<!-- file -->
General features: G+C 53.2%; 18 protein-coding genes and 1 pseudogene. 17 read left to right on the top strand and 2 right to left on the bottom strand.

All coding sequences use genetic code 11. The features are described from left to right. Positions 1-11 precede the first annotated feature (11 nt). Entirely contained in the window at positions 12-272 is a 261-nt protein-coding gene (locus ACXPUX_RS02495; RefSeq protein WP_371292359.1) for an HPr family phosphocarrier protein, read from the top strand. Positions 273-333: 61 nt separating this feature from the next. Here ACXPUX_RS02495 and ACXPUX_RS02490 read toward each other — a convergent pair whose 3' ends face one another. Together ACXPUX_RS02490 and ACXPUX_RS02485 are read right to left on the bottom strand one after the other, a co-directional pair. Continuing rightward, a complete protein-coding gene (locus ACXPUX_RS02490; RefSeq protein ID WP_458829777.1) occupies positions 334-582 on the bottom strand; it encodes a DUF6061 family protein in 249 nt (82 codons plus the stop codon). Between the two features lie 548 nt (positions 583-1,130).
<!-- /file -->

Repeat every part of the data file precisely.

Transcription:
General features: G+C 53.2%; 18 protein-coding genes and 1 pseudogene. 17 read left to right on the top strand and 2 right to left on the bottom strand.

All coding sequences use genetic code 11. The features are described from left to right. Positions 1-11 precede the first annotated feature (11 nt). Entirely contained in the window at positions 12-272 is a 261-nt protein-coding gene (locus ACXPUX_RS02495; RefSeq protein WP_371292359.1) for an HPr family phosphocarrier protein, read from the top strand. Positions 273-333: 61 nt separating this feature from the next. Here ACXPUX_RS02495 and ACXPUX_RS02490 read toward each other — a convergent pair whose 3' ends face one another. Together ACXPUX_RS02490 and ACXPUX_RS02485 are read right to left on the bottom strand one after the other, a co-directional pair. Continuing rightward, a complete protein-coding gene (locus ACXPUX_RS02490; RefSeq protein ID WP_458829777.1) occupies positions 334-582 on the bottom strand; it encodes a DUF6061 family protein in 249 nt (82 codons plus the stop codon). Between the two features lie 548 nt (positions 583-1,130).